ricky-jean-francois_web.jpgMIAMI — San Francisco 49ers defensive end Ricky Jean-Francois and Miami Edison senior Jensky Mezadieu had more than the love of football in common when they met this week.

They both lost loved ones during the devastating earthquake that hit near Port-au-Prince, Haiti on Jan. 12.
“My father lost five of his close cousins,” Jean-Francois said.

An aspiring running back, Haiti-born Jensky said he lost four family members, and one is injured.

The two, who live on opposite ends of the country, faced each other at Sant La Haitian Neighborhood Center in Little Haiti.  The center provides a host of services to assist Haitian immigrants, including job training, access to health services, citizenship classes and other programs.

Several NFL players went to Sant La Feb. 3 to tour the facility and meet young athletes who attend neighboring Miami Edison Senior High. Many players are in town for Super Bowl XLIV, slated for Sunday at Sun Life Stadium in Miami Gardens.

Their visit coincided with General Motors Foundation’s announcement at Sant La that it will be sending 30 GMC Sierra trucks to Haiti. The foundation brought two of the trucks– both six-passengers, one with a six-foot bed and the other 8-foot—with some supplies of rice and water visible.

GM executives challenged South Florida residents to visit local dealerships to donate items to fill the trucks before they are shipped to Haiti by the William J. Clinton Foundation.

“The Clinton Foundation told us about the need and we responded,” said Greg Ross, sales & marketing manager for Buick/GMC-GM. “I am really proud of my company and the dealers.”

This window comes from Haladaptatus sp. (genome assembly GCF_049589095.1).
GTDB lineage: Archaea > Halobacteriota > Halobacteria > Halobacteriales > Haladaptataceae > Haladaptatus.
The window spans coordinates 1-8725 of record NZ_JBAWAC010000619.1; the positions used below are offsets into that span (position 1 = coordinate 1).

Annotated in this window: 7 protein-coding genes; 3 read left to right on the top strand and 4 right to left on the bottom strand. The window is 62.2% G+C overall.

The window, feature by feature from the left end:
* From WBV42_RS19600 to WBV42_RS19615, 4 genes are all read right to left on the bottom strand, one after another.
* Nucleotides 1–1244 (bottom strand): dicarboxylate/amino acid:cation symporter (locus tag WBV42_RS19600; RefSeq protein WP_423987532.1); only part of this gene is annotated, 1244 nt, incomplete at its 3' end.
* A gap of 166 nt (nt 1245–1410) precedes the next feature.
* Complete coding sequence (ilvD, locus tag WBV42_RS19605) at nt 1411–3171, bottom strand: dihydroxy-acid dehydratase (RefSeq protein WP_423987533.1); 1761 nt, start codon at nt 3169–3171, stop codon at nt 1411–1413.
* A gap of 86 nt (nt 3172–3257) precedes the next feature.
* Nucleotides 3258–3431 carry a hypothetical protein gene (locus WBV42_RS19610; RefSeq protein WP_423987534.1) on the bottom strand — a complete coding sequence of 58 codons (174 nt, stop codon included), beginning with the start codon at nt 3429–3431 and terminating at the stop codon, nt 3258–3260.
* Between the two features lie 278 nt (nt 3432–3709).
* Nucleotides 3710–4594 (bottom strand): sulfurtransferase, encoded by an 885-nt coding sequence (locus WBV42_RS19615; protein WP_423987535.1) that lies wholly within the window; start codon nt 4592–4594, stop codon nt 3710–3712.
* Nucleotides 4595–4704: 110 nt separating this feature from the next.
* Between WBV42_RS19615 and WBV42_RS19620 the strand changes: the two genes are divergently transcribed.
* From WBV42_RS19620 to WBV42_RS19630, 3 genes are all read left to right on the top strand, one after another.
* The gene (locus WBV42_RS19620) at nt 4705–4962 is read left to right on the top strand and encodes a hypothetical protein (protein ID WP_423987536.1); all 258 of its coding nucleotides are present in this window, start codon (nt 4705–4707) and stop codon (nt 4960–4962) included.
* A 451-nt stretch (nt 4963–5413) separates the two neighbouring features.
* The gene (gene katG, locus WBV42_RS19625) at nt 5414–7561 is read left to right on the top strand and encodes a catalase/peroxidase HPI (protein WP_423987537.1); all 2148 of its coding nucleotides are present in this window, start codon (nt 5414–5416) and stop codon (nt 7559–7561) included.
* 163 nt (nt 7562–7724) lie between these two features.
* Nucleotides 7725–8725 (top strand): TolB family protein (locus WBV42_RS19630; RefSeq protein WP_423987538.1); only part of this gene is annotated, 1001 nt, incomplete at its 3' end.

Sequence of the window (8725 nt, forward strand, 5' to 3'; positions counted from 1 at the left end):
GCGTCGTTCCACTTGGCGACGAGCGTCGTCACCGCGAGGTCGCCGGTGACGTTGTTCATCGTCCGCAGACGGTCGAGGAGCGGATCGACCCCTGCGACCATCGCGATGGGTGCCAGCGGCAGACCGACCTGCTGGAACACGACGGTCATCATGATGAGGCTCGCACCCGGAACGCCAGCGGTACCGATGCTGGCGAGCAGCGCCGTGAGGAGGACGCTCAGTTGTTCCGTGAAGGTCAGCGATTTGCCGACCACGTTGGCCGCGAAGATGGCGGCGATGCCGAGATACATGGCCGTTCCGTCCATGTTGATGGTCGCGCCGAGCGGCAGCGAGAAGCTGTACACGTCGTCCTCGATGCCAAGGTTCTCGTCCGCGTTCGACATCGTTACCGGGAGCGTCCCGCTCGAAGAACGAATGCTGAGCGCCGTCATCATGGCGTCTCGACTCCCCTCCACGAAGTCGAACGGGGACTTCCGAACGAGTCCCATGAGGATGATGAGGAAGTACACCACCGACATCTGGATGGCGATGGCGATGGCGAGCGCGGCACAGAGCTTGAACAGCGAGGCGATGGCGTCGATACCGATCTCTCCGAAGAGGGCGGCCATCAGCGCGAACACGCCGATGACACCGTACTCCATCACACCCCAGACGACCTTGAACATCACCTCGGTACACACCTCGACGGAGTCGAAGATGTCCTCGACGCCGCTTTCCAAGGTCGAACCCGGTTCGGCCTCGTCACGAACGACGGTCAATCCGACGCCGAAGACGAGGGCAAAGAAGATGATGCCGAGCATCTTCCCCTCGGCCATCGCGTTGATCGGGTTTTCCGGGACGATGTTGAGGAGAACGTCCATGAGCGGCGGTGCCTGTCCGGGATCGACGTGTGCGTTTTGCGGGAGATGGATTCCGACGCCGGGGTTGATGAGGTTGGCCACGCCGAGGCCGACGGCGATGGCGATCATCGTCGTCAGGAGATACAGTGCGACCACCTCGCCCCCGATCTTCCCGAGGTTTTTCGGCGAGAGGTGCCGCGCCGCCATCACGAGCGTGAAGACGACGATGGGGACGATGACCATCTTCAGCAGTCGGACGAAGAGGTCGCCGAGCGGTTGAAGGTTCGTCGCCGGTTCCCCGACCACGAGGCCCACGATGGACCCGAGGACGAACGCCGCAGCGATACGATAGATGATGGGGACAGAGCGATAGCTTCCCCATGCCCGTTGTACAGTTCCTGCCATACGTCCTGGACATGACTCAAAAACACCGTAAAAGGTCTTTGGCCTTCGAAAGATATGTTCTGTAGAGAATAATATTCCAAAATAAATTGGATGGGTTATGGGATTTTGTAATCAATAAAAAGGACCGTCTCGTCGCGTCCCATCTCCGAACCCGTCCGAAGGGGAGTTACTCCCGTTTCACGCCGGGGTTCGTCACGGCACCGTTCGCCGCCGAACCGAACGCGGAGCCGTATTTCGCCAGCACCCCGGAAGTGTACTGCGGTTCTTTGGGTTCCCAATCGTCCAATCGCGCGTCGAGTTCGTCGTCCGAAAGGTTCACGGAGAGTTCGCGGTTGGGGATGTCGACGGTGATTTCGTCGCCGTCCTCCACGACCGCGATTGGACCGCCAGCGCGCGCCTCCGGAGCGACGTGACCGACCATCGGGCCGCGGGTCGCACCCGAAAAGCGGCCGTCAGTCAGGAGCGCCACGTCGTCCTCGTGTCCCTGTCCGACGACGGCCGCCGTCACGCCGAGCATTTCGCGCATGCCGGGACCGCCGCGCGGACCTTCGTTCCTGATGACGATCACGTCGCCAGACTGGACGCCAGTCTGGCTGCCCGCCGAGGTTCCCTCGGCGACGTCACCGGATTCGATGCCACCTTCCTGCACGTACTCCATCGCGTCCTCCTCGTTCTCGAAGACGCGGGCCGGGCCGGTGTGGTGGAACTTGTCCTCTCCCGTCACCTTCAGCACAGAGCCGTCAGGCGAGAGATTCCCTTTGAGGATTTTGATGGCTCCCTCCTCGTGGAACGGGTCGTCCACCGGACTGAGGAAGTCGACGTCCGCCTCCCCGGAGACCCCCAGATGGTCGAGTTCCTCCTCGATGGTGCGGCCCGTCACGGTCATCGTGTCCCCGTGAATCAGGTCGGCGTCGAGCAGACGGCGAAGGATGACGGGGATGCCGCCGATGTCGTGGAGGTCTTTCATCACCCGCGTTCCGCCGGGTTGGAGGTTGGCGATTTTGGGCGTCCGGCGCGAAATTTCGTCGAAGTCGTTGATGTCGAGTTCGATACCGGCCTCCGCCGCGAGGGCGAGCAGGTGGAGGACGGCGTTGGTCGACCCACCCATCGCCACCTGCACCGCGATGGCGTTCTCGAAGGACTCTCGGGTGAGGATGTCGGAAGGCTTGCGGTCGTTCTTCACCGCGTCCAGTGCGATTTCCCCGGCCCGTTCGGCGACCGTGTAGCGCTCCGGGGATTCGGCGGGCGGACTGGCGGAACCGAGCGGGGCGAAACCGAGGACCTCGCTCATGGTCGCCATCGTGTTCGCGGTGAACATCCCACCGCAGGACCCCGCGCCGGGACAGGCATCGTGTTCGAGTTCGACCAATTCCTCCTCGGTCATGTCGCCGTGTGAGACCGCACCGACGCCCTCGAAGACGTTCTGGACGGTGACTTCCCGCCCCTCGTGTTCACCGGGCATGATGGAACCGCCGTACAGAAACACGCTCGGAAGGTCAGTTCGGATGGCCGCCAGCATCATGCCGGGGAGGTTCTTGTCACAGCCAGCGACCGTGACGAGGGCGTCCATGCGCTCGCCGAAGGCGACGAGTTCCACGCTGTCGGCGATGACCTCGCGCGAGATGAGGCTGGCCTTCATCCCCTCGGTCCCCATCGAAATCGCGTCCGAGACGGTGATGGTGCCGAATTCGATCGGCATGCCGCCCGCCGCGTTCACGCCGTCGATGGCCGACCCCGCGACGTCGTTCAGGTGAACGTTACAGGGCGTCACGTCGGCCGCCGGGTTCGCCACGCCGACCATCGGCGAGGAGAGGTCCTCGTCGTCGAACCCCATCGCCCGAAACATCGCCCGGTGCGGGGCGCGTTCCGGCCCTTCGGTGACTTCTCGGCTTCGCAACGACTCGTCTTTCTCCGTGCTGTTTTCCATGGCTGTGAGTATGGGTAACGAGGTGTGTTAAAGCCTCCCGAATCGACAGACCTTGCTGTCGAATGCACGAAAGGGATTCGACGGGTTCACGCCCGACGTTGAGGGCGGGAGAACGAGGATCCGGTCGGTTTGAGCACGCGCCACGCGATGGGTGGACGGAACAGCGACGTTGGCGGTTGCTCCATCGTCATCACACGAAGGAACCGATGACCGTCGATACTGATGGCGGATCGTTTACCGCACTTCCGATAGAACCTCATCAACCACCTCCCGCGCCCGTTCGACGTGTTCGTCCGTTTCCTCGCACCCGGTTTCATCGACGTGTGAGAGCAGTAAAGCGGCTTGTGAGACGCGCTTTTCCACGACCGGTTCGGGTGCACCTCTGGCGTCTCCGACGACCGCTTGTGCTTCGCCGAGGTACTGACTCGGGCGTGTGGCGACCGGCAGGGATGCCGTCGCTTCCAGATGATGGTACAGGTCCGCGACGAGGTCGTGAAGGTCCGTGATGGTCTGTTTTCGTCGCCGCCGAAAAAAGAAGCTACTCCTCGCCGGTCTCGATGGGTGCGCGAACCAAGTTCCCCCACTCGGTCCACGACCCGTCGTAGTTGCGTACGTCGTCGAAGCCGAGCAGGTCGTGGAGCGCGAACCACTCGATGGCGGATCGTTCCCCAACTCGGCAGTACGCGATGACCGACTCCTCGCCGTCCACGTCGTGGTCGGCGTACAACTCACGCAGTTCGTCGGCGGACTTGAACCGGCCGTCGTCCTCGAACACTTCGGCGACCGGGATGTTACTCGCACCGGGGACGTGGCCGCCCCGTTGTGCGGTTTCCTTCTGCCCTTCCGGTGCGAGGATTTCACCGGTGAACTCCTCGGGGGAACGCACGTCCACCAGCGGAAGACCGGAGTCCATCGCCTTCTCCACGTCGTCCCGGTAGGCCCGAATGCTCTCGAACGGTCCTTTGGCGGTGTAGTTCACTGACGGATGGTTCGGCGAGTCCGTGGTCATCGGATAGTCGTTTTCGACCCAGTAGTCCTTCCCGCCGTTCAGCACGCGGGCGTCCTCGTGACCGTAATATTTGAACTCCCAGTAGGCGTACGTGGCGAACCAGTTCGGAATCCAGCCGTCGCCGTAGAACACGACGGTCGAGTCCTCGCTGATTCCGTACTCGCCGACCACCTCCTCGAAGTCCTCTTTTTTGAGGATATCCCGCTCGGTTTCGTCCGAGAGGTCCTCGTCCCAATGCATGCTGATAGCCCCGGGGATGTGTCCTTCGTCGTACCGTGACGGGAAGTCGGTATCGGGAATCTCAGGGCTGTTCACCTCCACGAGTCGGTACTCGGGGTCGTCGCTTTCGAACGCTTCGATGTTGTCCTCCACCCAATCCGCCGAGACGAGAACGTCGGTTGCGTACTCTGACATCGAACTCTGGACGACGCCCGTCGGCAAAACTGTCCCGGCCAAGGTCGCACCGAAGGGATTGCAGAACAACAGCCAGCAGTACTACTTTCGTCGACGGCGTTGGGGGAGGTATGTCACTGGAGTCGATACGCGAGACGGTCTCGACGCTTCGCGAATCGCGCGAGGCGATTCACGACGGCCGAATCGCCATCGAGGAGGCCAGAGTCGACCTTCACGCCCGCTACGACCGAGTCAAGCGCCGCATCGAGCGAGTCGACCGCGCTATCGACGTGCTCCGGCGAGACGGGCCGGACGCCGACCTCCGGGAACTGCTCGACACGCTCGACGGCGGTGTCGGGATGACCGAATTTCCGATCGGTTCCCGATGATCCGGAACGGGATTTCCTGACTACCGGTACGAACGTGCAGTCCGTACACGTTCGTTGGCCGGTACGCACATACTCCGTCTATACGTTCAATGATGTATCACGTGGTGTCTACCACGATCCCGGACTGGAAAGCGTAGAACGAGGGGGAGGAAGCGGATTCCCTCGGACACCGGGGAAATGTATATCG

GM Foundation’s total giving to Haiti is $100,000, and money is still being raised through auctions and auto shows, according to company statements.

Sitting on the edge of the bed of one of the trucks to be donated at Sant La, the 49er rookie who used to live in Miami recounted a phone call he had his with brother, Velhome, who was in Haiti during the earthquake.

“He said a chandelier almost fell on his head, and when he looked out the window he just saw building by building falling. He said he was hoping he was dreaming but it was a nightmare.”

His presence at Sant La underscored his employer’s commitment to Haiti’s plight.

He said after the earthquake, he and other players asked the NFL to help Haiti. They responded.

“They [NFL] said they would do everything to help,” Jean-Francois said.

Sant La Executive Director Gepsie M. Metellus said the NFL as an organization has contributed $1 million through the Red Cross and that players individually have donated and continue to donate.

“The have really galvanized support and solidarity for Haiti. At the game it will be mentioned that Haiti will continue to need support and we are thankful for that,” she said.

The NFL last month pledged $2.5 million in relief aid to Haiti, including $1million in cash and $1.5 million in public announcements, according to company statements.

Miami Dolphins wide receiver Davone Bess said even though he didn’t lose anyone during the earthquake, he felt a connection with the victims after seeing the gruesome images.

“I felt like I lost someone. We have to continue to pray,” he said.

The players shared the same sentiment with Metellus: Do not forget Haiti. Continue to donate.

Metellus seemed gracious and thankful for all the attention that South Florida and the world turned to the Caribbean nation that had already been plagued by storms in recent years. But as she scanned the room of athletes and media representatives, she called the attention bittersweet. She said the trucks that were donated would be used to move supplies around as well as transportation in Haiti.

“The earthquake left the nation on its knees but at the end of the day Haitians are resilient, fighting people,” she said.


Photo by Khary Bruyning. San Francisco 49ers defensive end Ricky Jean-Francois sits on a GM Truck in Miami with bottled water collected to go to Haiti.